A combined portable test for Johne’s disease in cattle and TB in humans and cattle could be ready within two years, according to the manufacturers of the prototype.
Technology company Epigem has this week announced the tool will undergo a trial period before going on the market for a currently unknown cost.
Early trial work shows Johne’s detection from cow faeces in less than 45 minutes and TB testing results from a drop of blood in less than 20 minutes.
Defra said the Epigem test would need to be validated by the World Organisation for Animal Health (OIE) before it could be considered for TB control.
Defra added: “Currently the only tests used for TB testing in cattle are those approved by the EU or the OIE. These are the tuberculin skin test, the interferon-gamma test and the Idexx Elisa test.”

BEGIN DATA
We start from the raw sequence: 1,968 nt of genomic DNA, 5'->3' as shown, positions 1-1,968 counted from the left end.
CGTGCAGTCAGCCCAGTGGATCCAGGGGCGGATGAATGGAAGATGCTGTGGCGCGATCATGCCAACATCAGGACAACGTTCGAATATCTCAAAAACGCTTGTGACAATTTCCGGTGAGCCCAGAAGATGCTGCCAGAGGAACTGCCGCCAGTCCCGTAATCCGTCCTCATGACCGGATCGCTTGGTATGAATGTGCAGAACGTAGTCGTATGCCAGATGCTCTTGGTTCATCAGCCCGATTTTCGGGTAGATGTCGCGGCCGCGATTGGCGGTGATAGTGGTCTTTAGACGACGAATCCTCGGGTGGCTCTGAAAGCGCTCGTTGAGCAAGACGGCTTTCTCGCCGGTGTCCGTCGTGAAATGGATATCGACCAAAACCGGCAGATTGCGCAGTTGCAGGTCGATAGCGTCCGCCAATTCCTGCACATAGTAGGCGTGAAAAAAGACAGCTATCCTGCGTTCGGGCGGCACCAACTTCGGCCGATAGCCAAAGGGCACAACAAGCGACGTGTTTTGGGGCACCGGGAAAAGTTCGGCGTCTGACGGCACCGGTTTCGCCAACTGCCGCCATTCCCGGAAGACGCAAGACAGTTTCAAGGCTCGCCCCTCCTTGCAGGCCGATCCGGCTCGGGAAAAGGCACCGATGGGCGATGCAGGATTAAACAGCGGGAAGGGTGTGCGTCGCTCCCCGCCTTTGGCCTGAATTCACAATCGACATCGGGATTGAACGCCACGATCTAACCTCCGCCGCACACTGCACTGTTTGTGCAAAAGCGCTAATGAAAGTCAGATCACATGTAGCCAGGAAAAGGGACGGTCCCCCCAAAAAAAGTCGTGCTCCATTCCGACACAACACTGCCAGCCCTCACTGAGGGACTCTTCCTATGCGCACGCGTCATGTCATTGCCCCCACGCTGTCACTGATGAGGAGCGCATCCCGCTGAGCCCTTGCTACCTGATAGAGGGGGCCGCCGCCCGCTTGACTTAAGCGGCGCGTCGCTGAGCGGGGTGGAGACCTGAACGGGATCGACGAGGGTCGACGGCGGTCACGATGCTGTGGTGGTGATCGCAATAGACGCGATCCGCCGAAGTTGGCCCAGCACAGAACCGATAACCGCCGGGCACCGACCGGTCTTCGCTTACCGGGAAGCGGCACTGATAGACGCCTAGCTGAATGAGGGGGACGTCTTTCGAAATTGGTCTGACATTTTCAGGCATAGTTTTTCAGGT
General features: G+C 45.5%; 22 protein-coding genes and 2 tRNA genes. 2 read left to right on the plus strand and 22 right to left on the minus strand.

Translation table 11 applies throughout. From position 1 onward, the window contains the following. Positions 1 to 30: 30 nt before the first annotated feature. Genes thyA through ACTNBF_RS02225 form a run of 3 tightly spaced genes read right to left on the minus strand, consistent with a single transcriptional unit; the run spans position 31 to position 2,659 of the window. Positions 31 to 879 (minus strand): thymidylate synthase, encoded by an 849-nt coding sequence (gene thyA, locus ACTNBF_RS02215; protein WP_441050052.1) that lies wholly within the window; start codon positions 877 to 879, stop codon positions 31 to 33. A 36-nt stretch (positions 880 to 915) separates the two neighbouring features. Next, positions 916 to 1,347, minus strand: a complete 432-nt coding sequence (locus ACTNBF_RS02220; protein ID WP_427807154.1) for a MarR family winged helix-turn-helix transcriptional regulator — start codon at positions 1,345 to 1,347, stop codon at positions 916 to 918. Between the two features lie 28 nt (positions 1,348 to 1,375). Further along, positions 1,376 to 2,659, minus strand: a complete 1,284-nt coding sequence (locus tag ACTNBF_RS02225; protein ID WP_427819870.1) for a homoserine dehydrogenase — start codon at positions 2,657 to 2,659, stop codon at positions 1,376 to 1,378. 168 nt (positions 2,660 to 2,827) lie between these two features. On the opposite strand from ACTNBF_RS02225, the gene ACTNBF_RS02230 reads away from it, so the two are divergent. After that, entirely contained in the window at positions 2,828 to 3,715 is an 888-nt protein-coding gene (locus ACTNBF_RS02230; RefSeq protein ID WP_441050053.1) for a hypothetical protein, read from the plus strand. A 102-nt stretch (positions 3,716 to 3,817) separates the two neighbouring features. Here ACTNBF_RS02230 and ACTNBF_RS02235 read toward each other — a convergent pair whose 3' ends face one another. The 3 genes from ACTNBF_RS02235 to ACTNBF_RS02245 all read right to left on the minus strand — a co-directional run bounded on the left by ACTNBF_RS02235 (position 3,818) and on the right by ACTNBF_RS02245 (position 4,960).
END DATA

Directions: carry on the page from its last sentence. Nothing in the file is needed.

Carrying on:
The Epigem tests use a disposable cassette that interconnect into a boxed data reader. The prototype was developed using expertise from University College London Hospitals, University Hospital of Southampton, Edinburgh Royal Infirmary and the University of Glasgow.
Marc Tebruegge of the Evelina London Children’s Hospital, who was clinical lead on the project, said: “The advantage of antibody-based tests is that they are typically very robust, can produce results rapidly and can be produced at relatively low-cost.
“All those characteristics would make them ideal tools to tackle the ongoing global TB pandemic.”